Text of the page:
Write this in your calendar. Having your intentions written on a calendar for you to see makes it easier to stick to it.


  •  Start slow and gradually increase activity to avoid injury.
  • Sign up for a 5k to walk or jog. Going with a group can really be the boost you need.
  • Ask a friend to join you. Sometimes, things are better with friends. Try Zumba classes together or escape to a calm lake and try canoeing.

For more info on all things health and wellness, check out the full blog, listen to the podcast and sign up for emails so you can get future blog posts right in your inbox.


That’s all I have for today. Stay healthy!

Dr. Kristine LaRocca


Disclaimer: Although I am a medical doctor, I am not YOUR doctor. So the things I teach are not to be used as medical advice. You should consult your physician to discuss what is best for you personally.

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How Stress Affects your Health and your Weight

How Stress Affects your Health and your Weight

We all know stress in some form or another, but did you know that stress can have a major impact on not just your psychological health, but your physical health as well? Stress can even lead to fat accumulation and weight gain.

In this article, we’ll go over the physical effects that stress takes on the body and some ways to combat the effects, reduce your overall stress and live a happier, healthier lifestyle.

There are two types of stress: acute (abrupt and short-term) and chronic (over a long-term period).

Acute stress activates our “fight or flight” response, leading to increased sympathetic nervous system activity. In other words, everything gets “revved up”, resulting in;

  • a release of Norepinephrine and Epinephrine
  • an increase in blood pressure
  • constriction of blood vessels
  • increased heart rate
  • decreased blood flow to the kidneys
  • increased blood flow to the brain to improve cognitive functioning

In addition, acute stress also affects our metabolism, causing an increase in glucose levels (blood sugar), which can lead to weight gain and our physical pain tolerance.

Chronic stress triggers a “submit and stay” response, which can lead to increased body fat. Some of the effects of chronic stress are;

  •  increased stress hormones
  • high blood pressure
  • preterm labor during pregnancy
  • increased body fat (especially in the abdomen)
  • increased food craving
  • depression
  • decreased memory and reasonable thinking
  • fatigue
  • weakened immune system
  • decreased pain tolerance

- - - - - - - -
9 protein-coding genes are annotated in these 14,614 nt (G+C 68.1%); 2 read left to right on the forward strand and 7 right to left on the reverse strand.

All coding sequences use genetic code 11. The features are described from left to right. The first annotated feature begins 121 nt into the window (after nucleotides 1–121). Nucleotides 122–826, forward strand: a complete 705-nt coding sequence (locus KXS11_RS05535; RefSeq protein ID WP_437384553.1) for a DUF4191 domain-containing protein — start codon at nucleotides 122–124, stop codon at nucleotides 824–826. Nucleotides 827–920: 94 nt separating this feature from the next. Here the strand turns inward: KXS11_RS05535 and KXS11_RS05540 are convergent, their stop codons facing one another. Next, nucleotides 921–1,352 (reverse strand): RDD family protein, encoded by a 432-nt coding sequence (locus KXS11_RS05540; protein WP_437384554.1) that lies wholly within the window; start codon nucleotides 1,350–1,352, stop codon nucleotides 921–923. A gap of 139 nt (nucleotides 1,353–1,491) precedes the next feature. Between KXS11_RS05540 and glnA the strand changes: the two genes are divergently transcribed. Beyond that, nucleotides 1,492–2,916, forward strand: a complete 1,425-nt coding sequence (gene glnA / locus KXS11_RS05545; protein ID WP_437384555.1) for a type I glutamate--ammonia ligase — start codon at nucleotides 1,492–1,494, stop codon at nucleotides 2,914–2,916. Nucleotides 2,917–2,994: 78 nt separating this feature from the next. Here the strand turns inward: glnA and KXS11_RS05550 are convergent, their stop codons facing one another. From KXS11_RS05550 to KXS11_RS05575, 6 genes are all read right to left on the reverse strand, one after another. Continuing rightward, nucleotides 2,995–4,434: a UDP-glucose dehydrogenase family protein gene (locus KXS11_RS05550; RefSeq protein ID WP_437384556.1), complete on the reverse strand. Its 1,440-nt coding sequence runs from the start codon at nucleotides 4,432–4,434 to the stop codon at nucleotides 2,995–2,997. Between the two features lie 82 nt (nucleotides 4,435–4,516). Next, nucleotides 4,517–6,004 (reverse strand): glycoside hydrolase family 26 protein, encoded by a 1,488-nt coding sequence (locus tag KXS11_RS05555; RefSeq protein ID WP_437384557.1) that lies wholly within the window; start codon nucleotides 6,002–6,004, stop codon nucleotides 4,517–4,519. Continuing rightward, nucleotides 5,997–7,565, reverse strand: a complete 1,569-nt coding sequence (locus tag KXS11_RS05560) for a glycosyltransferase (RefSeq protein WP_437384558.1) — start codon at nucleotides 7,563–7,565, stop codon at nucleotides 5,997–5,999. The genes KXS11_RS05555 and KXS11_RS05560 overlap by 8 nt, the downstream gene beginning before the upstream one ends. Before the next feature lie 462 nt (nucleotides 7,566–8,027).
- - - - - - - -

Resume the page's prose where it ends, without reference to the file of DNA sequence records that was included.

So, what can you do?

To be human is to stress. It’s difficult, if not impossible, to remove all forms of stress from your life, but there are things you can do to relieve it.



Exercise is one of the most important things you can do to combat stress. It lowers your body’s stress hormones and releases endorphins which improve your mood and act as natural painkillers. (I’ll go into this more in my next blog and there’s a podcast episode that really delves into this topic too. You can listen to that here.)

But exercise doesn’t have to be running on a treadmill or lifting weights. There are so many ways to get your body moving and your heart pumping that doesn’t involve a gym at all!



Caffeine, a stimulant found in coffee, tea, chocolate and energy drinks, when consumed in high doses can increase anxiety.

If you notice that caffeine makes you jittery or anxious, it’s time to consider cutting back.

Although many studies show that coffee can actually be healthy in moderation, it’s important to note that it’s not for everyone. Try cutting back your caffeine intake and see if you feel less anxiety overall.

*When cutting back caffeine, some people experience headaches. This is because caffeine is an addictive substance. When we cut back, our bodies react. This is normal and the headaches are typically mild, short-lived, and can be combated with over-the-counter headache relief medicine.



You may think it sounds silly, but writing down your feelings, good and bad, can greatly impact your mental health. Don’t worry, it doesn’t have to be a brightly colored sparkly book like you may have had in grade school. There are tons of classy, grown-up versions available now. (I personally use a leather-bound journal.)

Carry it with you. When you start to feel overwhelmed, take it out and write. Write, doodle, however you want to express your feelings. Also, try to write in the journal when you’re feeling particularly happy or grateful. It can help to go back and read those entries when you’re having a bad moment. I do a further deep dive into the mindset work on my podcast. 



This is a big one. While not all stressors are within your control, some are. It starts by taking control of the aspects of your life that you can change and are causing you stress.